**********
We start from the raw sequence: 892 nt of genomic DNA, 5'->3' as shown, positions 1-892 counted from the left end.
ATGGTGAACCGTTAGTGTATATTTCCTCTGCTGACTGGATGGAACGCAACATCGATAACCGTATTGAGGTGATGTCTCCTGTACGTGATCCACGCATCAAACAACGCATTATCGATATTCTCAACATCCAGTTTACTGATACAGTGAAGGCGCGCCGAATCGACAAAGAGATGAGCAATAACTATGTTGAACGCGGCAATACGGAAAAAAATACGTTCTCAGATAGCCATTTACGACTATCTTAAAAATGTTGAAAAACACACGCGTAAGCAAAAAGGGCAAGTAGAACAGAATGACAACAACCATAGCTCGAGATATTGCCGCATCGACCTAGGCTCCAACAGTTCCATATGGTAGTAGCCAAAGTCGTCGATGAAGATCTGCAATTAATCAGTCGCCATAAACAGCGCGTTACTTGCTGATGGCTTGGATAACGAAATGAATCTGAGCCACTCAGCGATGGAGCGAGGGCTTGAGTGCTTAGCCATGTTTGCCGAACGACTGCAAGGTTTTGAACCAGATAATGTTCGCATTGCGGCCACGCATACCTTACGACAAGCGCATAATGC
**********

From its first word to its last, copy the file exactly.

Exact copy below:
We start from the raw sequence: 892 nt of genomic DNA, 5'->3' as shown, positions 1-892 counted from the left end.
ATGGTGAACCGTTAGTGTATATTTCCTCTGCTGACTGGATGGAACGCAACATCGATAACCGTATTGAGGTGATGTCTCCTGTACGTGATCCACGCATCAAACAACGCATTATCGATATTCTCAACATCCAGTTTACTGATACAGTGAAGGCGCGCCGAATCGACAAAGAGATGAGCAATAACTATGTTGAACGCGGCAATACGGAAAAAAATACGTTCTCAGATAGCCATTTACGACTATCTTAAAAATGTTGAAAAACACACGCGTAAGCAAAAAGGGCAAGTAGAACAGAATGACAACAACCATAGCTCGAGATATTGCCGCATCGACCTAGGCTCCAACAGTTCCATATGGTAGTAGCCAAAGTCGTCGATGAAGATCTGCAATTAATCAGTCGCCATAAACAGCGCGTTACTTGCTGATGGCTTGGATAACGAAATGAATCTGAGCCACTCAGCGATGGAGCGAGGGCTTGAGTGCTTAGCCATGTTTGCCGAACGACTGCAAGGTTTTGAACCAGATAATGTTCGCATTGCGGCCACGCATACCTTACGACAAGCGCATAATGC